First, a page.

An interview with magazine publisher Jesse Lenz, whose most recent issue of The Collective Quarterly, Absaroka expounds on Montana’s diverse beauty.
Montana is no stranger to love letters from smitten authors. The vast wildness of this place has made the landscape a leading character in over 100 different books. Pulitzer Prize winner, A. B. Guthrie devoted a half-dozen books in his iconic Big Sky series. He wrote, “A raw, vast, lonesome land, too big, too empty. It made the mind small and the heart tight and the belly drawn, lying wild and lost under such a reach of sky …”
Journalist Charles Kuralt called Montana’s scenic Beartooth Highway, “America’s most beautiful roadway in America” in an episode of his On the Road series.
In his classic American road trip book, Travels with Charley, John Steinbeck wrote: “I’m in love with Montana. For other states I have admiration, respect, recognition, even some affection. But with Montana it is love.”
Even now, Montana continues to be wooed by the artistic and the literary. Most recently The Collective Quarterly magazine dedicated an entire issue to the state. Published in January 2015, it’s entitled Absaroka, for the mountain range that heaves up along the upper Yellowstone River through Paradise Valley and into Yellowstone National Park. The 200-plus pages of the artfully produced edition are nothing if not a love letter. It unearths the beauty and detail from Livingston’s rough railroad roguery to Glacier’s remarkable wilderness. The team of writers, artists and photographers delved deeper than the regular travel writer to get at the core of what makes Big Sky country so enthralling.
Behind the scenes and on the ground is Jesse Lenz, co-founder and creative director of this indie magazine that sparks the urge to explore new places for any intrepid traveler. Born in Glendive, Jesse returned to Montana in 2014. I have shared a meal with Jesse at Livingston’s Second Street Bistro on a blizzardy winter night. He has mingled at a picket-fenced barbecue in my backyard. He has become a friend who inspires me and through his magazine has rekindled curiosity in my own home state.
When we spoke over the phone recently, this time he was at home in West Virginia, after bouts of exploring for upcoming issues in Ojai, California and Vermont. His magazine’s motto “always go” is a call to action as much as it is a personal philosophy. When asked, “Why Montana?” he had a lot to say.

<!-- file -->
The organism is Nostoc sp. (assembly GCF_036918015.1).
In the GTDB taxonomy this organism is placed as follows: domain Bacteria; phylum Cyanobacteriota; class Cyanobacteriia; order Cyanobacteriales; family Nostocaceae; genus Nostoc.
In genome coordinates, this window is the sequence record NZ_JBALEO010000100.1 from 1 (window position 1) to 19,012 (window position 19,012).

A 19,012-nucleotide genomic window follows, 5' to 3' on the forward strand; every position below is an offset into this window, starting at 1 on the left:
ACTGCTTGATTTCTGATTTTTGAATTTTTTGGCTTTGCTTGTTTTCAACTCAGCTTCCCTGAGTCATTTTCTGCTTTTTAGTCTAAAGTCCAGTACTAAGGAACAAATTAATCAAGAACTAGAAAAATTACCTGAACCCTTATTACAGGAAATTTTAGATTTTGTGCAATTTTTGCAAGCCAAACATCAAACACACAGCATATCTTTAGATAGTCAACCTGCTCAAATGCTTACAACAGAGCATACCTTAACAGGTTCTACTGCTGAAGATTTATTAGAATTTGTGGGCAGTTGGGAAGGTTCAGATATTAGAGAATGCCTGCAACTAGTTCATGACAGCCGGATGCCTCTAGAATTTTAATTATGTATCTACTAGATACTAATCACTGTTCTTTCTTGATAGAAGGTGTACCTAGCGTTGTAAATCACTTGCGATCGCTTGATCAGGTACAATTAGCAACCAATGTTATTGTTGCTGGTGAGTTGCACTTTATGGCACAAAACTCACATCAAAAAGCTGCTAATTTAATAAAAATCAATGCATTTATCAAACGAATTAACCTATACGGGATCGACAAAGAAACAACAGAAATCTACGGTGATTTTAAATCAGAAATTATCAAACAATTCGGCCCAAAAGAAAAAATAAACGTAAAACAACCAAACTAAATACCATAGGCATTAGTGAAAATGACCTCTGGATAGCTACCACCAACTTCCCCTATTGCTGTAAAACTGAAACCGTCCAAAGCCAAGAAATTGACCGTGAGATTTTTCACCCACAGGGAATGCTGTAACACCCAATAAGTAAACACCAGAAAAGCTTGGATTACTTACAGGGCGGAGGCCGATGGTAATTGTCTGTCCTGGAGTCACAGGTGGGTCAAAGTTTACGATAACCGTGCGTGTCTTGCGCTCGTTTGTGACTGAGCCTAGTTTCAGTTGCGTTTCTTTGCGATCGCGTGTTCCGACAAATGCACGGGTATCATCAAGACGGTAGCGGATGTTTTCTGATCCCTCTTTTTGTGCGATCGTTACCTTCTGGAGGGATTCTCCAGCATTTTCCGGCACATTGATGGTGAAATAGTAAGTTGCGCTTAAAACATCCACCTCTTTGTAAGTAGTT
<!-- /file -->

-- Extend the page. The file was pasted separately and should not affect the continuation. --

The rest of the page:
Jesse Lenz: Montana itself has a special place in my heart, being from the state originally. I remember five years ago I was reading a magazine and a sidebar mentioned Livingston. There was a photo of that downtown strip of Livingston, the Main Street, and I felt that it was the perfect place. When we started talking about starting creating this magazine I realized how that one photo affected me so much. There’s just something about Montana that was really the best of everything.
The Last Best Plates: The first issue of The Collective Quarterly was devoted to Marfa, Texas. What made you decide to focus each magazine on a single place?
JL: The magazine started as an excuse to travel and cover people and the process of living creatively. It was initially about the creative process and we wanted to convey the lives of people who say, this place, wherever that place is, chose us and we can’t leave. We have a love for small places and the character and authenticity that comes out of these places.
A place really has to hit multiple check marks in my book. It has to be visually very interesting, there has to be something unique about it, a wealth of stories from the people who’ve been there a long time. There is an outlier aspect to it that is a gut feeling that drives us to find out more. It was the history of writers brought us to Livingston. And then Colin Davis at Chico was the one who really sold us on the area.
TLBP: How did you choose the people and places that are covered in the Absaroka issue?
JL: There’s no formula for it, I just started asking people who live there. We (Seth Putnam, editor and co-creator of The Collective Quarterly) find people that are well connected and respected and passionate. When I’m scouting a place I just ask about the most interesting people in the town. By the time we arrive on the scouting trip we have a rough idea of where to start. There’s so much unknown when we go on these trips it’s really scary and really fun. We end up spending five or six weeks total in every place on the ground with people.
We are telling stories of people that have found places that feed their souls, of people who are seeking a better quality of life. …
TLBP: Where to next?
There’s nothing I love more than discovering a brand new place. Most of the places we plan to cover in the magazine are places we haven’t been to yet.
One of the things I’ve realized that’s been most rewarding is meeting so many interesting people and leeching off little nuggets of life that have made us better people along the way. We have issues planned for Maine, Vermont, California; we’ll be in Taos this fall, then maybe Telluride. … Next we’ll head to central Florida. I have a decent plan of where we are going but all that could change in a day… But Montana will always have special place in my heart. I’ll definitely be back.
Click here to order the Absaroka issue of The Collective Quarterly